The twelfth-century Mănăstirea Neamţ (Neamţ monastery) is the oldest in Moldavia and is the region’s chief centre of Orthodox culture; it is also the largest men’s monastery in Romania, with seventy monks and dozens of seminary students. It was founded as a hermitage, expanded into a monastery in the late fourteenth century by Petru I Muşat, and then rebuilt in the early fifteenth century by Alexander the Good, with fortifications that protected Neamţ from the Turks. It also had a printing house that spread its influence throughout Moldavia. The new church, founded by Stephen the Great in 1497 to celebrate a victory over the Poles, became a prototype for Moldavian churches throughout the next century, and its school of miniaturists and illuminators led the field.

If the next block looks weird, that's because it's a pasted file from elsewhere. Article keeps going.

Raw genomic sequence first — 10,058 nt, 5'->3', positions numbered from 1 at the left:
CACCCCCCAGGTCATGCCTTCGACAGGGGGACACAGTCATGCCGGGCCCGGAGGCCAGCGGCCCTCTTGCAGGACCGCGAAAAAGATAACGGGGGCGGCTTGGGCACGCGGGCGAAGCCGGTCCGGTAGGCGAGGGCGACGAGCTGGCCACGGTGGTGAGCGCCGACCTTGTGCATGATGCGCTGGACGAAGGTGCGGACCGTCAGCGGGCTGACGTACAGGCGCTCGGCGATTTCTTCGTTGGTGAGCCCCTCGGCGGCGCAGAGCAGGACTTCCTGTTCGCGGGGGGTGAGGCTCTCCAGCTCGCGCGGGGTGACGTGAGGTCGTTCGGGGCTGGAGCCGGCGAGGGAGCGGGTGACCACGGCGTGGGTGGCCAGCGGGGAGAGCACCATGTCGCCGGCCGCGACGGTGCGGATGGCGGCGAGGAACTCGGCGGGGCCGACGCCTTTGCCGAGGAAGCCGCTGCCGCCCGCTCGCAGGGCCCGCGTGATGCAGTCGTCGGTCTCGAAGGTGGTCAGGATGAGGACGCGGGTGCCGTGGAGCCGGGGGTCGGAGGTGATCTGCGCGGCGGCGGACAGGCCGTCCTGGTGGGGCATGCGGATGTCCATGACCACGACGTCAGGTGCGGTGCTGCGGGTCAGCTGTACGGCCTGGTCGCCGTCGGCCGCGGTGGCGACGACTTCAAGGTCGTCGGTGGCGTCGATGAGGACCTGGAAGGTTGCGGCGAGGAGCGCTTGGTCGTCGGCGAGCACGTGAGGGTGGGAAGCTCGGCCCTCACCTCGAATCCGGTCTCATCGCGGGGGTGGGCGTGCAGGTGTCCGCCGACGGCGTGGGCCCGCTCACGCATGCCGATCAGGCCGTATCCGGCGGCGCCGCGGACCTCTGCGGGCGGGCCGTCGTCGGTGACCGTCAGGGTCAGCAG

Outwardly, Neamţ resembles a fortress, with high stone walls and its one remaining octagonal corner tower (there used to be four). On the inside of the gate tower, a painted Eye of the Saviour sternly regards the monks’ cells with their verandas wreathed in red and green ivy, and the seminary students in black tunics milling around the garden. The sweeping roof of Stephen’s church overhangs blind arches inset with glazed bricks, on a long and otherwise bare facade. Its trefoil windows barely illuminate the interior, where pilgrims kneel amid the smell of mothballs and candlewax. At the back of the compound is a smaller church dating from 1826, containing frescoes of the Nativity and the Resurrection. Outside the monastery stands a large, onion-domed pavilion for Aghiastmatar, the “blessing of the water”, to be taken home in bottles to cure illness.